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    $\begingroup$ Wiki says a subspace is a vector space. Yes, the question asks about union, but you seem to be doing addition to get $V_3$ from $V_1$ and $V_2$. $(x,0)+(0,y)=(x,y)$. I don't see how to make any sense out of $(x,0)\cup(0,y)=(x,y)$. $\endgroup$ – Gerry Myerson Nov 12 '15 at 12:15
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If $W_1$ and $W_2$ are subspaces then $W_1 \cup W_2$ is a subspace if and only if $W_1 \subset W_2$ or $W_2 \subset W_1$.

Proof:

($\Leftarrow$) This is the easy direction.

If $W_1 \subset W_2$ or $W_2 \subset W_1$ then we have $W_1 \cup W_2 = W_2$ or $W_1 \cup W_2 = W_1$, respectively. So $W_1 \cup W_2$ is a subspace as $W_1$ and $W_2$ are subspaces.

($\Rightarrow$) This is the harder direction and I give a direct proof.

Assuming $W_2 \not\subset W_1$, I'll show $W_1 \subset W_2$. Let $x \in W_1$ and $y \in W_2 - W_1$. So, by the definition of the union, we have $x \in W_1\cup W_2$ and $y \in W_1\cup W_2$. Therefore, as $W_1 \cup W_2$ is a subspace, $x + y \in W_1 \cup W_2$ which, again by the definition of the union, means that $x + y\in W_1$ or $x+y\in W_2$. If $x + y \in W_1$ then, as $W_1$ is a subspace, $y = (x + y) + (-x) \in W_1$ which is impossible as $y \in W_2-W_1$. So it must be that $x + y \in W_2$ in which case, as $W_2$ is a subspace, $x = (x + y) + (-y) \in W_2$. Therefore, as $x$ was arbitrary, $W_1 \subset W_2$ as desired. $_\Box$

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  • $\begingroup$ You assumed that $x+y \in W_2$. For any fixed $x$, fine, $x+y$ must lie in $W_1$ or $W_2$. But to show $W_1 \subset W_2$ you need to get the same conclusion for all $x \in W_1$. It seems to me that you have not argued for this. $\endgroup$ – Pete L. Clark May 8 '13 at 15:47
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    $\begingroup$ By the way, I don't view the other answers as giving a true proof by contradiction. They are proving the contrapositive: if neither of $W_1$ and $W_2$ contains the other, then $W_1 \cup W_2$ is not a subspace. $\endgroup$ – Pete L. Clark May 8 '13 at 15:48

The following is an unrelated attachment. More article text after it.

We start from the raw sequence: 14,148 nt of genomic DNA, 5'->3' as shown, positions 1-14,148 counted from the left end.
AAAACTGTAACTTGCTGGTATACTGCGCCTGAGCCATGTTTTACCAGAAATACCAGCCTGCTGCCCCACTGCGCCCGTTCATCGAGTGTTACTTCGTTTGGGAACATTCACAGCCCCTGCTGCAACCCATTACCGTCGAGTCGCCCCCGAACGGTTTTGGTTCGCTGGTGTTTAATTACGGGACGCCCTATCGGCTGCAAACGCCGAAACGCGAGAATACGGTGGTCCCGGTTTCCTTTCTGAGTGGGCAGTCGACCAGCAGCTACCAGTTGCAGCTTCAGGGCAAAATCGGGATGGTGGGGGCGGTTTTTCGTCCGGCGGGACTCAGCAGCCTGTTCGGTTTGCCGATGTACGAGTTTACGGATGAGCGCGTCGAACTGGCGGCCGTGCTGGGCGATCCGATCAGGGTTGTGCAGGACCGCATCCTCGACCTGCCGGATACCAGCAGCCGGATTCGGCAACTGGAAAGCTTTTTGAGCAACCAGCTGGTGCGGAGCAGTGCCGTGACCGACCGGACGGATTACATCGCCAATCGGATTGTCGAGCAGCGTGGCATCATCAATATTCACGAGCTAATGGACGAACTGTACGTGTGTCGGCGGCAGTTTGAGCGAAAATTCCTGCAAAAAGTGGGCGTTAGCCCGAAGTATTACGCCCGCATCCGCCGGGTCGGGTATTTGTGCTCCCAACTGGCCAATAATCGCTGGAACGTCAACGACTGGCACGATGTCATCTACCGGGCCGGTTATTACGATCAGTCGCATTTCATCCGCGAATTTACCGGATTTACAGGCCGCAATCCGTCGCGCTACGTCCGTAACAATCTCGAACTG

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    $\begingroup$ @BryanUrízar You just proved that if $x+y\in W_2$, then $x\in W_2$. But it could be that $x+y\in W_1$, in which case the conclusion is that $y\in W_1$. So, you have shown: Given any $x\in W_1$ and any $y\in W_2$, either $x\in W_2$, or $y\in W_1$. This is not quite yet what you need in order to conclude $W_1\subset W_2$ or $W_2\subset W_1$. $\endgroup$ – Andrés E. Caicedo May 8 '13 at 16:23
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    $\begingroup$ @AndresCaicedo Okay, I finally understand what you've been trying to tell me. I've corrected the proof and it should be fine now. $\endgroup$ – user70962 May 10 '13 at 14:33
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    $\begingroup$ @Bryan: yes, it's correct now. I'm glad you took the time to work out the problem and fix it. $\endgroup$ – Pete L. Clark May 10 '13 at 14:36
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This direct proof in both directions had been founded upon buri's (ie: user 70692) answer, whose comment induces me to post my edition separately for want of helping others.


If $W_1$ and $W_2$ are subspaces then $W_1 \cup W_2$ is a subspace if and only if $W_1 \subset W_2$ or $W_2 \subset W_1$.